2. Creating asymmetric combat systems and means of destruction (cruise and hypersonic missiles; carrier-borne strike aircraft; payload modules for naval vessels and submarines).

The Navy’s ship inventory will continue to grow into the 2020s responding to the specific security challenges. The useful service life of some of the ships will be extended into the 2030s, including that of Ticonderoga-type cruise ships. The plan is to continue building Arleigh Burke-type, series III, destroyers, although plans for three of such ships may be cancelled. With 32 Littoral Combat Ships already commissioned, no new contracts are foreseen until the ships can prove their worth – there seem to be doubts whether they could survive against a more advanced military adversary, especially in the Asia Pacific Region.

At the same time, if the sequestration of the naval budget continues, the USS George Washington aircraft carrier will need to be retired, and the number of carrier strike groups be reduced to ten. One nuclear submarine and three support ships may have to be removed.

Sequestration will also affect the Marine Corps, and the numerical strength will decrease from 182,000 to 175,000. 900 Marines that guard US diplomatic missions overseas may have to be retired.

The cuts will affect the bureaucratic superstructure of the armed forces: the Department’s major headquarters budgets will have to be cut by 20 per cent, which will allow savings up to USD 5 billion over five years.

To the authors of the Quadrennial Defense Review, military cuts may have negative implications for the country’s defense capability. Under the circumstances, Washington will have to cooperate more closely with its regional partners who will take over some of the US’s global responsibilities. The concern is not so much about the reductions in military assets or the slower introduction of new systems or modernization of the existing ones, as about the cuts that will affect training exercises, thus undermining the forces’ operational efficiency and its interoperability with allied forces. The Department of Defense is concerned by the potential reduction in the US military presence in Asia Pacific as the key region today. Matters are complicated further by the fact that the key allies – Japan, South Korea and Australia – are also cutting down their defense engagements, which may lead to a power vacuum and allow some of the conflicts to grow out of hand.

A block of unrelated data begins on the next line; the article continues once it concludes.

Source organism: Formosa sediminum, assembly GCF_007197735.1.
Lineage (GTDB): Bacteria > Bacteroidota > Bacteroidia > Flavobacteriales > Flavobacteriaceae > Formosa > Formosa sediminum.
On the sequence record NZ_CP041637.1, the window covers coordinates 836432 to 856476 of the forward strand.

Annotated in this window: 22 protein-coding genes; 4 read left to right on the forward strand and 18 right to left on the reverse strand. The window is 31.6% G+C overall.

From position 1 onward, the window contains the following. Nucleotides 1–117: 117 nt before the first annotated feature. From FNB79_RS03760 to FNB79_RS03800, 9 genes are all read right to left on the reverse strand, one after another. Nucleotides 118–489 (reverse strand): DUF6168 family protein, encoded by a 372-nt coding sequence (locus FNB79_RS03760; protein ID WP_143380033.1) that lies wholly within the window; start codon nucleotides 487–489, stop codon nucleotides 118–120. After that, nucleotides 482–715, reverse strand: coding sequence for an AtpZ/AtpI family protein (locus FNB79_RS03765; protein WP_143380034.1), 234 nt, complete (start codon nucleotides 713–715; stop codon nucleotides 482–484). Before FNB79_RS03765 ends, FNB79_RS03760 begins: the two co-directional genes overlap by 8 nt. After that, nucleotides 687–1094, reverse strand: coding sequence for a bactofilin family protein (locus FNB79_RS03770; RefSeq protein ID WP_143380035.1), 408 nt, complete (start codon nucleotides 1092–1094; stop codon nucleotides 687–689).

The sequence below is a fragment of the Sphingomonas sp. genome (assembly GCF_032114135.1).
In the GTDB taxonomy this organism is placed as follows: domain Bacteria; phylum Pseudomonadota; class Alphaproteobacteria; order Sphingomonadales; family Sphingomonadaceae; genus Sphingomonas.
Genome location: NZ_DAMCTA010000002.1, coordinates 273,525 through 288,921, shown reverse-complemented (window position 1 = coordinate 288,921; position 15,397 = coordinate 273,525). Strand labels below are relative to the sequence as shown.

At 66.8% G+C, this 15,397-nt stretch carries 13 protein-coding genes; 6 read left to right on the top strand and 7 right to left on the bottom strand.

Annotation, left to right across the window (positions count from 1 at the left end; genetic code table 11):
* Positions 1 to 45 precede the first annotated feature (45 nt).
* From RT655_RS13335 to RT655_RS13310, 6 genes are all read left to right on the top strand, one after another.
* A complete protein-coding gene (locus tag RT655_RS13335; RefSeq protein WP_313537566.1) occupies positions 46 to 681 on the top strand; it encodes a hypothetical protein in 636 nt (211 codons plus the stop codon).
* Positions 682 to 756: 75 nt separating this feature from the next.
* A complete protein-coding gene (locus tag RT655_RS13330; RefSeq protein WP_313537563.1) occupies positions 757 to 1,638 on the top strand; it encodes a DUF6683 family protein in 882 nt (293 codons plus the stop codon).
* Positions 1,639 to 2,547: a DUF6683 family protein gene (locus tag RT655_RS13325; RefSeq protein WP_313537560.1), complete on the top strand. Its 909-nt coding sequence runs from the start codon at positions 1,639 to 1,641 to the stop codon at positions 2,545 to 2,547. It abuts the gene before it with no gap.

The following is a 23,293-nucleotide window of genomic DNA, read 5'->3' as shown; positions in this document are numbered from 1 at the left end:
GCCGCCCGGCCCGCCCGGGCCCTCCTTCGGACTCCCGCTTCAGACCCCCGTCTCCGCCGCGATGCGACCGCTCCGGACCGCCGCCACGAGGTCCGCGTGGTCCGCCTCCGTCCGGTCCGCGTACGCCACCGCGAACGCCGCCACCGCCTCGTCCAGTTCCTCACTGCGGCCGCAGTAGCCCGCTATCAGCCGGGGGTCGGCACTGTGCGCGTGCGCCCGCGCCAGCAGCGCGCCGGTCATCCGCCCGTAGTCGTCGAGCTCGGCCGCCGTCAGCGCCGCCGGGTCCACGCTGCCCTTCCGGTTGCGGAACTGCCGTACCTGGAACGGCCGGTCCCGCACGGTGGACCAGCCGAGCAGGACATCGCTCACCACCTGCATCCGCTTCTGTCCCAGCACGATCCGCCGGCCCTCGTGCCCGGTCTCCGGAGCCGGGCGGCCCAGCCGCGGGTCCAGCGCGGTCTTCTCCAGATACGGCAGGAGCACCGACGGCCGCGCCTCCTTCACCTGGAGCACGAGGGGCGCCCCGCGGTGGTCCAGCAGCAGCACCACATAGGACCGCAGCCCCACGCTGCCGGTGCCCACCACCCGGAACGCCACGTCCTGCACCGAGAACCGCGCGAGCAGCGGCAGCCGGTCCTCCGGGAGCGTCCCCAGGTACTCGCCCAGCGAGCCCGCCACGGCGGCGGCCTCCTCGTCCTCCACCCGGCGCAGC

Of note is the fact that US defense analysts, without giving a name to the adversary, talk instead of the need for global power projection. With more emerging domestic challenges and defense budget cuts, “non-key” regions such as Africa and Latin America may leave the focus of attention. The review keeps silent about such regions as the Caspian Sea, South Caucasus or Central Asia, which may suggest that the Pentagon is not prepared at the moment to “take them under its wing”. The attention is all on Asia Pacific, as the center of economic life and the focus of differences between regional states. At the same time, the US will have to review its military presence in the region given that its ties with its traditional allies are no longer as solid as before, while new partners would rather diversify their cooperation systems and avoid giving priority to America alone. In this context, we may come to witness the “great exodus” of the US from a number of regions, and a transformation of the security system as a “system of bilateral safeguards” into a “a sum of responsible stakeholders”, allowing regional powers more autonomy. One may recall, in this light, G. Modelski and P. Kennedy predicting the end of the American cycle by the mid-2010s and the emergence of a new system of international relations by 2030.